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Rousing, magnificent western music from a master
A review by JAMES SOUTHALL
Music composed by
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Album running time
Album cover copyright (c) 2004 Turner Entertainment Co; review copyright (c) 2006 James Southall
Much like his contemporary Alex North, Franz Waxman was one of the finest film composers of the Golden Age, but despite the sheer brilliance he frequently displayed on the big epics, he was probably at his finest when working on far more personal, intimate pictures more about humanity than anything else. One of the few genres which frequently allowed composers to explore grander canvases while still retaining deeply personal interest was the western; Alex North scored several, but Waxman comparatively few.
Sadly, Cimarron was not a very good western. Though directed by Anthony Mann, it found itself at the heart of political struggles at MGM, who splashed money on the film in the hope that it would revive their ailing fortunes; unfortunately, it did quite the opposite, becoming a box office disaster and merely reinforcing the decline of the once-great studio, a decline from which it has never recovered.
Waxman's brief was to help make the film as grand and "big" as possible, and to that end he opens it with a rather amusing song, with lyrics by Paul Francis Webster, as the Roger Wagner Chorale pelt out "Cimarron" - these big title songs which used to open westerns are the only aspect of film music which I can't really believe anyone actually thought were a good idea. They're so dated today, but surely even at the time people can't have taken them seriously? In any case, nowadays they usually serve to raise a smile, and this is no exception. One thing the song does boast is a strong melody, and Waxman used it to full effect as his main theme in the score.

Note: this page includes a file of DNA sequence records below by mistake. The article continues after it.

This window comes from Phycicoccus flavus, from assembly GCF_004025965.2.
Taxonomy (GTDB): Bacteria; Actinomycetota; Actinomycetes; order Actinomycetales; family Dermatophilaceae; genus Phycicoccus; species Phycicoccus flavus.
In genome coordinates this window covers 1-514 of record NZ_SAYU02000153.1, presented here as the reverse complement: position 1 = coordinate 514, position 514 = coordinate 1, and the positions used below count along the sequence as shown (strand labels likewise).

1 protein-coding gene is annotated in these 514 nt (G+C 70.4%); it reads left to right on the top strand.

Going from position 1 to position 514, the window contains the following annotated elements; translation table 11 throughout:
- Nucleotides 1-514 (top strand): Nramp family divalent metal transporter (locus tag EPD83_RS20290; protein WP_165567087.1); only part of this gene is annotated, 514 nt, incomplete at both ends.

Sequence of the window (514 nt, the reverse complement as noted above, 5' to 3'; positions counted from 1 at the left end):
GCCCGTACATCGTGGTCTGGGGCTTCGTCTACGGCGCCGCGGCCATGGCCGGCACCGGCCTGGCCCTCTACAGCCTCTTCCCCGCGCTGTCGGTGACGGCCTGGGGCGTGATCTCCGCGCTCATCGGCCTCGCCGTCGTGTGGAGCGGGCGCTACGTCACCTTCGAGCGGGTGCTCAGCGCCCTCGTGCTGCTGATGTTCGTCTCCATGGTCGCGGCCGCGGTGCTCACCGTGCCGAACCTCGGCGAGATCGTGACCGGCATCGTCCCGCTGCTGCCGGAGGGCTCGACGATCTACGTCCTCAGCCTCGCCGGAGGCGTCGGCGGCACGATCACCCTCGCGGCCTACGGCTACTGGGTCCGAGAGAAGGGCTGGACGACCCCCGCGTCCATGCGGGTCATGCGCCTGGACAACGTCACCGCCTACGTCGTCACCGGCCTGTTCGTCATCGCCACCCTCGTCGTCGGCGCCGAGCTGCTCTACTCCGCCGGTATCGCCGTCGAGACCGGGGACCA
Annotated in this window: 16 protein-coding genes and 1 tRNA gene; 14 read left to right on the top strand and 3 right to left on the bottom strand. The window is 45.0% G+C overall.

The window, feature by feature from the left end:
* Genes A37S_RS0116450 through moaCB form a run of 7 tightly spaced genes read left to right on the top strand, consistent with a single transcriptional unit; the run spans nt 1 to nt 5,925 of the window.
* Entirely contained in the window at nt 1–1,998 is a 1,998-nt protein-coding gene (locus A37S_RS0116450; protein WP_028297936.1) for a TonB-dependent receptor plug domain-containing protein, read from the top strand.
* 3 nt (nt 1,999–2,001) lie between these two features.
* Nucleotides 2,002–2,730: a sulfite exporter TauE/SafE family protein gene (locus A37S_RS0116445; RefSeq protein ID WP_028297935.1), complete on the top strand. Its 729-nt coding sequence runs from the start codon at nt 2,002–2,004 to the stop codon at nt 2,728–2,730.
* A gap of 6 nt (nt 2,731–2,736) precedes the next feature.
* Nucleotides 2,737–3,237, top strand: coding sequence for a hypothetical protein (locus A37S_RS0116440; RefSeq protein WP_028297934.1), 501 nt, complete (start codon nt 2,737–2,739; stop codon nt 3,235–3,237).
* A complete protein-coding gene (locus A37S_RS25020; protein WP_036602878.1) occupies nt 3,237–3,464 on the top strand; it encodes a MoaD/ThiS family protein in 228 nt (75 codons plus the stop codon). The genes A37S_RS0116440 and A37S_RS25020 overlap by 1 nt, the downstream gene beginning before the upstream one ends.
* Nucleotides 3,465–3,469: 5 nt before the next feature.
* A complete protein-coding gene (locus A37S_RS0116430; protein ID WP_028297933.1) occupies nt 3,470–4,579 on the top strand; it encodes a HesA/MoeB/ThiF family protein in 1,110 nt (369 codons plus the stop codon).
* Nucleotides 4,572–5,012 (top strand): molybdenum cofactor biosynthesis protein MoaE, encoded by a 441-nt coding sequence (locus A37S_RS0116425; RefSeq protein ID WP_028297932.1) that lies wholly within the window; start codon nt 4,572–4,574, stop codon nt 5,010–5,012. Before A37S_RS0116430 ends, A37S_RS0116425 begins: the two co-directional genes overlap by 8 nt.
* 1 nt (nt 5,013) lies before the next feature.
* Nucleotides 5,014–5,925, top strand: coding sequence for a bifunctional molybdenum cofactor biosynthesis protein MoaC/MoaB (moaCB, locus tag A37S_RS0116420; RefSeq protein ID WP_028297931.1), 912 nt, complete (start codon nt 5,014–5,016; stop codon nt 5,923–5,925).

The first two score tracks present the theme in two very different ways; in "Goodbye Father", it is heard in a wonderful harmonica solo which offers a brief glimpse of the composer at his emotional best. Then, at the end of "Meeting Tom Wyatt", the theme bursts forth from the brass section in rousing style. There's some great action music here; the expansive "Getting Ready" is complex and quite thrilling, showing this wonderful composer off at his most pulsating. The track seques directly into "The Land Rush", making an eleven-minute continuous sequence of ferociously exciting action music. The latter features various semi-chaotic jazzy ideas which fit in very well and only add to the thrills.
There's another twist on the main theme in "Pegler's Death" which sees Waxman scoring it for muted horns and oboe, then developing the cue into a genuinely affecting piece, presumably a little memorial for the unfortunate Pegler. Contrast this with the only aspect of the score which doesn't really work, the comic interludes, such as "A New Town", which just end up sounding a bit silly. There's a piece of truly ferocious action music which follows that, "Hanging Scene" being a brilliantly dark action track.
All sides of Waxman are on offer here: the violin solo of "A Son Is Born" is high enough in the register that Alfred Newman himself would have been proud; and somehow, like the music of Newman, despite being obviously of a different time, the music still doesn't actually sound too melodramatic. It's expanded further in "The Wrong Man", extended to a slightly larger selection of strings, and also featuring a plaintive performance of the main theme by solo trumpet. The end of "A New Territory" sees Waxman in particularly expansive mode, perhaps the closest the score comes to the kind of wide-open-spaces music exhibited so frequently, and so brilliantly, by Elmer Bernstein.
As the score draws to a close, Waxman offers the most overtly romantic cue, the slightly quaint "Washington Hotel", before the lovely "Surprise Visit" and finally "Memories and Finale", concluding (naturellement) with a reprise of the amusing title song. It's a great score, leaving one wishing there were more Franz Waxman westerns to enjoy on album; the sound is good, for a 1960 recording; and Christopher Husted's liner notes, simply outstanding. You can't go far wrong with this one.